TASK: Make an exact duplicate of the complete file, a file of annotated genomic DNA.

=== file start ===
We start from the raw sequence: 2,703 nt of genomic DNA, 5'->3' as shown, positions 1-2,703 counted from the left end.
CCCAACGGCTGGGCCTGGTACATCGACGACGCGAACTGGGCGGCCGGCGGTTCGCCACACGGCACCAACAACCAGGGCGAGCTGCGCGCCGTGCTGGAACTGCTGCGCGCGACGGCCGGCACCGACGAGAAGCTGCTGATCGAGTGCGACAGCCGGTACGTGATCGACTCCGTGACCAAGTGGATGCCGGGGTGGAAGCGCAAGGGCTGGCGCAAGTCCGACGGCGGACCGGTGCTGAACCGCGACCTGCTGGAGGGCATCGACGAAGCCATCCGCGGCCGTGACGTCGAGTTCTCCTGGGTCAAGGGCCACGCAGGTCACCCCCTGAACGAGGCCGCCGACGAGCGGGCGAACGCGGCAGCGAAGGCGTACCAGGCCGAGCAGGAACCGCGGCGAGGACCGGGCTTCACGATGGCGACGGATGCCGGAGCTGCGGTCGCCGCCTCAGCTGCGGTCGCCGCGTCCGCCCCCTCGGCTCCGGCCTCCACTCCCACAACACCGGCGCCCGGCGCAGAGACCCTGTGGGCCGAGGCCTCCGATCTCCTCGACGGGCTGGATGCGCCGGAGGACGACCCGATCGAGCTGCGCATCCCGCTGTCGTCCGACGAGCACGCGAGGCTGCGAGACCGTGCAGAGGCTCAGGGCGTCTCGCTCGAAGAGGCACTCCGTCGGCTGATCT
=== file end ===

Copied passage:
We start from the raw sequence: 2,703 nt of genomic DNA, 5'->3' as shown, positions 1-2,703 counted from the left end.
CCCAACGGCTGGGCCTGGTACATCGACGACGCGAACTGGGCGGCCGGCGGTTCGCCACACGGCACCAACAACCAGGGCGAGCTGCGCGCCGTGCTGGAACTGCTGCGCGCGACGGCCGGCACCGACGAGAAGCTGCTGATCGAGTGCGACAGCCGGTACGTGATCGACTCCGTGACCAAGTGGATGCCGGGGTGGAAGCGCAAGGGCTGGCGCAAGTCCGACGGCGGACCGGTGCTGAACCGCGACCTGCTGGAGGGCATCGACGAAGCCATCCGCGGCCGTGACGTCGAGTTCTCCTGGGTCAAGGGCCACGCAGGTCACCCCCTGAACGAGGCCGCCGACGAGCGGGCGAACGCGGCAGCGAAGGCGTACCAGGCCGAGCAGGAACCGCGGCGAGGACCGGGCTTCACGATGGCGACGGATGCCGGAGCTGCGGTCGCCGCCTCAGCTGCGGTCGCCGCGTCCGCCCCCTCGGCTCCGGCCTCCACTCCCACAACACCGGCGCCCGGCGCAGAGACCCTGTGGGCCGAGGCCTCCGATCTCCTCGACGGGCTGGATGCGCCGGAGGACGACCCGATCGAGCTGCGCATCCCGCTGTCGTCCGACGAGCACGCGAGGCTGCGAGACCGTGCAGAGGCTCAGGGCGTCTCGCTCGAAGAGGCACTCCGTCGGCTGATCT